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  8.  40
    Robert M. Geraci (2012). Video Games and the Transhuman Inclination. Zygon 47 (4):735-756.
    Video games and virtual worlds play substantial roles in contemporary transhumanism. Many transhumanists appreciate the freedom and power that accompany these digital landscapes and recognize that they can promote transhumanist ways of thinking beyond the borders of explicitly transhumanist groups. Video games and virtual worlds enable transcendence through their design and contribute to transhumanism through the options they enable and the influence they have. Because of their significant place in transhumanism, video games and virtual worlds are thus important to the (...)
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  9.  67
    Andrews Reath (1989). Kant's Theory of Moral Sensibility. Respect for the Moral Law and the Influence of Inclination. Kant-Studien 80 (1-4):284-302.
  10. T. E. Wilkerson (1973). Duty, Inclination and Morals. Philosophical Quarterly 23 (90):28-40.
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  11.  6
    Maciej Górkiewicz (2014). Using the Center for Epidemiologic Studies Depression Scale to Classify Participants of a Questionnaire Survey with Regard to Their Individual Inclination to Respond at Random. Studies in Logic, Grammar and Rhetoric 39 (1).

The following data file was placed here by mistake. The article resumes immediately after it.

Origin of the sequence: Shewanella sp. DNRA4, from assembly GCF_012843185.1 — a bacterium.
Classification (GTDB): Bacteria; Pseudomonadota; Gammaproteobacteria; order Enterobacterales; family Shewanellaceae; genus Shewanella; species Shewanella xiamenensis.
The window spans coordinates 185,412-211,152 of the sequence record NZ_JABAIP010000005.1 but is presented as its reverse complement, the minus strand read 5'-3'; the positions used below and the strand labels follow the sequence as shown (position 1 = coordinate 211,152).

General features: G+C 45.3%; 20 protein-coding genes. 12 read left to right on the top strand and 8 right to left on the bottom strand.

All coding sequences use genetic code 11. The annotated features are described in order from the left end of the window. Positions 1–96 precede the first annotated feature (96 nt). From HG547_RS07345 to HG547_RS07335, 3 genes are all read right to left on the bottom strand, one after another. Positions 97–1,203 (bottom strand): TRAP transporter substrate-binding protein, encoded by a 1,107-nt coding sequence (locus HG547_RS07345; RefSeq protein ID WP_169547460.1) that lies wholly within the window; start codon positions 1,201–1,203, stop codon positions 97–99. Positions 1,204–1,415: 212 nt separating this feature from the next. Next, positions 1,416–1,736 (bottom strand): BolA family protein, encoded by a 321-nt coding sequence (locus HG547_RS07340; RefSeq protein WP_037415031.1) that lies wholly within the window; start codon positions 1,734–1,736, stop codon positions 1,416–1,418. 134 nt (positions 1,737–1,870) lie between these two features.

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  12. H. Zhang, D. Du & D. J. Srolovitz (2008). Effects of Boundary Inclination and Boundary Type on Shear-Driven Grain Boundary Migration. Philosophical Magazine 88 (2):243-256.
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  13.  40
    Jens Timmermann (2009). Acting From Duty: Inclination, Reason and Moral Worth. In Kant's Groundwork of the Metaphysics of Morals: A Critical Guide. Cambridge University Press
    Section I of Kant's Groundwork of the Metaphysics of Morals is meant to lead us from our everyday conception of morality to the supreme principle of all moral action, officially christened the ‘categorical imperative’ some twenty Academy pages further into the treatise. It is quite striking that in this first section Kant dispenses with the notorious technical language that pervades not just other parts of the Groundwork but also most of the remaining philosophical writings of the critical period. The mere (...)
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  14.  65
    Alan R. White (1960). Inclination. Analysis 21 (2):40 - 42.
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  15.  9
    Jonathan Schofer (2003). The Redaction of Desire: Structure and Editing of Rabbinic Teachings Concerning Ye#Duser ("Inclination"). Journal of Jewish Thought and Philosophy 12 (1):19-53.
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  16. Maria Luisa Esteve Montenegro & Jurgen Sprute (2008). Kant and Schiller on Duty and Inclination. Pensamiento 64 (239):129-142.